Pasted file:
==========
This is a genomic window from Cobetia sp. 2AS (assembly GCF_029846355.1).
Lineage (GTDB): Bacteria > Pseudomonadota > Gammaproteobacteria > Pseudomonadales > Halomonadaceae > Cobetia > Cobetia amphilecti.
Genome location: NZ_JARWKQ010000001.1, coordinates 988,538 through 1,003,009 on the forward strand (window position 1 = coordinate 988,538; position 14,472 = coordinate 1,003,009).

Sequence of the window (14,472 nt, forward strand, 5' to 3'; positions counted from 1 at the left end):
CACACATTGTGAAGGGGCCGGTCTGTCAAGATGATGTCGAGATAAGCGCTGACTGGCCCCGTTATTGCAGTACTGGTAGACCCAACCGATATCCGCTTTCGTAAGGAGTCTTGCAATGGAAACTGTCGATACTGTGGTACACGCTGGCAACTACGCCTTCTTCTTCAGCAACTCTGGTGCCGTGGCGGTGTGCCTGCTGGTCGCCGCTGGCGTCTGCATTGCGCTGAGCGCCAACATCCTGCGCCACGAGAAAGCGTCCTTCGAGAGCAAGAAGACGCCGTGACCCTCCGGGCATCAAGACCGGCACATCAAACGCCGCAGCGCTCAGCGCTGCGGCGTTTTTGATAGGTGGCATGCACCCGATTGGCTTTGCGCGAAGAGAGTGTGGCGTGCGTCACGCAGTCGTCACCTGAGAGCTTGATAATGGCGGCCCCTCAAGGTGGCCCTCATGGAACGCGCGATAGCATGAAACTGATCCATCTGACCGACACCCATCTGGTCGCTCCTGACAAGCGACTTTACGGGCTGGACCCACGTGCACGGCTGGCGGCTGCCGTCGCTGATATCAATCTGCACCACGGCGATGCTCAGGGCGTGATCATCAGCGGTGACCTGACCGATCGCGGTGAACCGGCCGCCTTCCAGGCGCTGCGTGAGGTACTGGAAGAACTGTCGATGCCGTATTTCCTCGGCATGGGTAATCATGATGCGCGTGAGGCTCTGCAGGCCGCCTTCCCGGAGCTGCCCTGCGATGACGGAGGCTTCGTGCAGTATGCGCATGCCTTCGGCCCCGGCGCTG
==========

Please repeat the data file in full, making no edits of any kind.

This is a genomic window from Cobetia sp. 2AS (assembly GCF_029846355.1).
Lineage (GTDB): Bacteria > Pseudomonadota > Gammaproteobacteria > Pseudomonadales > Halomonadaceae > Cobetia > Cobetia amphilecti.
Genome location: NZ_JARWKQ010000001.1, coordinates 988,538 through 1,003,009 on the forward strand (window position 1 = coordinate 988,538; position 14,472 = coordinate 1,003,009).

Sequence of the window (14,472 nt, forward strand, 5' to 3'; positions counted from 1 at the left end):
CACACATTGTGAAGGGGCCGGTCTGTCAAGATGATGTCGAGATAAGCGCTGACTGGCCCCGTTATTGCAGTACTGGTAGACCCAACCGATATCCGCTTTCGTAAGGAGTCTTGCAATGGAAACTGTCGATACTGTGGTACACGCTGGCAACTACGCCTTCTTCTTCAGCAACTCTGGTGCCGTGGCGGTGTGCCTGCTGGTCGCCGCTGGCGTCTGCATTGCGCTGAGCGCCAACATCCTGCGCCACGAGAAAGCGTCCTTCGAGAGCAAGAAGACGCCGTGACCCTCCGGGCATCAAGACCGGCACATCAAACGCCGCAGCGCTCAGCGCTGCGGCGTTTTTGATAGGTGGCATGCACCCGATTGGCTTTGCGCGAAGAGAGTGTGGCGTGCGTCACGCAGTCGTCACCTGAGAGCTTGATAATGGCGGCCCCTCAAGGTGGCCCTCATGGAACGCGCGATAGCATGAAACTGATCCATCTGACCGACACCCATCTGGTCGCTCCTGACAAGCGACTTTACGGGCTGGACCCACGTGCACGGCTGGCGGCTGCCGTCGCTGATATCAATCTGCACCACGGCGATGCTCAGGGCGTGATCATCAGCGGTGACCTGACCGATCGCGGTGAACCGGCCGCCTTCCAGGCGCTGCGTGAGGTACTGGAAGAACTGTCGATGCCGTATTTCCTCGGCATGGGTAATCATGATGCGCGTGAGGCTCTGCAGGCCGCCTTCCCGGAGCTGCCCTGCGATGACGGAGGCTTCGTGCAGTATGCGCATGCCTTCGGCCCCGGCGCTG